News from our neighbors: Aspen marijuana shops sold $11.3 million in 2017, topping liquor stores for first time
There was plenty of green to go around among Aspen’s marijuana dispensaries in 2017, and more than enough to top liquor stores in revenue, as well.
Legal-pot purveyors hauled in $11.3 million in revenue last year compared with $10.5 million for liquor stores, marking the first time marijuana sales outpaced booze for the year in Aspen. The figures were provided Wednesday by the city’s Finance Department in its year-end sales tax report for 2017, which showed Aspen’s retailers combined to generate $730.4 million in revenue, 2 percent better than 2016 (see chart on page A6).
Cannabis revenue last year also marked a 16 percent improvement over 2016, which produced $9.7 million in sales. Of Aspen’s 12 retail sectors, the marijuana industry also enjoyed the biggest rate of growth last year. Liquor store sales were flat between 2016 and 2017, according to the city’s’ report.
“I think it’s meaningful for a couple of reasons,” said Matt Kind, a Boulder entrepreneur and host of the CannaInsider podcast. “One in particular is when people are visiting Aspen and adjusting to a high altitude, some don’t drink for that first couple of days. And I think people are looking for something different from alcohol, which is essentially poison, and marijuana is botanical. I don’t say that with judgment, but you feel some lingering effects with alcohol.”
Six pot shops and five liquor stores are within Aspen city limits. At one time last year, Aspen boasted seven cannabis dispensaries until Leaf closed in the fall.
“I think it shows adults are open to change,” said Max Meredith, store manager at the Stash dispensary. “There are new substitutes, and they can be handled responsibly. And perhaps there are a few less late-night fights.”
Aspen’s liquor stores, however, aren’t exactly struggling. In December, they combined to ring up nearly $1.6 million in sales, topping the $1.2 million brought in by pot shops.
“When (legalized recreational marijuana) first came along, there were questions if it would hurt business,” said Tom Ressel, day manager of the Local Spirits liquor store. “But obviously it hasn’t.”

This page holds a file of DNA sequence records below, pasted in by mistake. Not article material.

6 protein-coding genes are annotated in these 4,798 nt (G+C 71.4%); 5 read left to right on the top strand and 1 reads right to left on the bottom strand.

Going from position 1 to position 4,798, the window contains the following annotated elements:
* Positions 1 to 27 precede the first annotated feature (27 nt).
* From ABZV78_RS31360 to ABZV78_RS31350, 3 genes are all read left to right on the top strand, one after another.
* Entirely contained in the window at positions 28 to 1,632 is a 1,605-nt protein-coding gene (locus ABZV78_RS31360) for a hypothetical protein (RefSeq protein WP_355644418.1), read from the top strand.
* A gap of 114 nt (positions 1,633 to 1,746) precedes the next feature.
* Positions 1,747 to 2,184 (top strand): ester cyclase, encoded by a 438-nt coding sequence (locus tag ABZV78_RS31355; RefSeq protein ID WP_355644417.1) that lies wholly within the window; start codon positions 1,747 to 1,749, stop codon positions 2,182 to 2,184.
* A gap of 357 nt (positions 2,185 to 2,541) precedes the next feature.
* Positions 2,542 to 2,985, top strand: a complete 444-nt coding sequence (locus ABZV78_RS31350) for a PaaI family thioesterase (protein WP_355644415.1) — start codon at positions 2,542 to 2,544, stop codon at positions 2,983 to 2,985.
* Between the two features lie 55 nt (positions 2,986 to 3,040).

On the national front, marijuana appears to be having a greater impact on the booze industry. A study released in December by Georgia State University showed a 15 percent drop in alcohol sales in states allowing medical marijuana sales. The study covered a 10-year period from 2006 to 2015.
“Our findings clearly show that these two substances act as strong substitutes in the marketplace,” Georgia State economics professor Alberto Chong said in a statement. “This implies that rather than exacerbating the consequences of alcohol consumption — such as an increase in addiction, car accidents or disease risk — legalizing cannabis may temper them.”
At the Green Dragon cannabis store, manager Kevin Doxtater said the latest sales tax figures show “people are waking up to this.” He and his co-workers added that cannabidiol — more widely referred to as CBD — has attracted a newer wave of retail consumers seeking medical benefits without getting high. Edible marijuana products also have been popular with the more discerning adults, while the younger set leans toward pre-rolled joints, he said.
Kevin Dunkelberg and Fritz Mawickie, both employees at the Carl’s Wine Cellar liquor shop, when told that legal pot outsold booze in Aspen, offered mixed responses.
“People have always like both,” Dunkelberg said.
Said Mawickie: “It’s crazy they’re even close. All of the sudden, pot is equal.”
The two industries combined for 3 percent of all of Aspen’s retail sales last year. That doesn’t account for liquor sold in restaurants and bars, which rang up nearly $130 million in sales last year.
Legal recreational marijuana sales in Colorado debuted Jan. 1, 2014. The city initially grouped liquor and pot sales together, but began treating them as separate retail categories in September.
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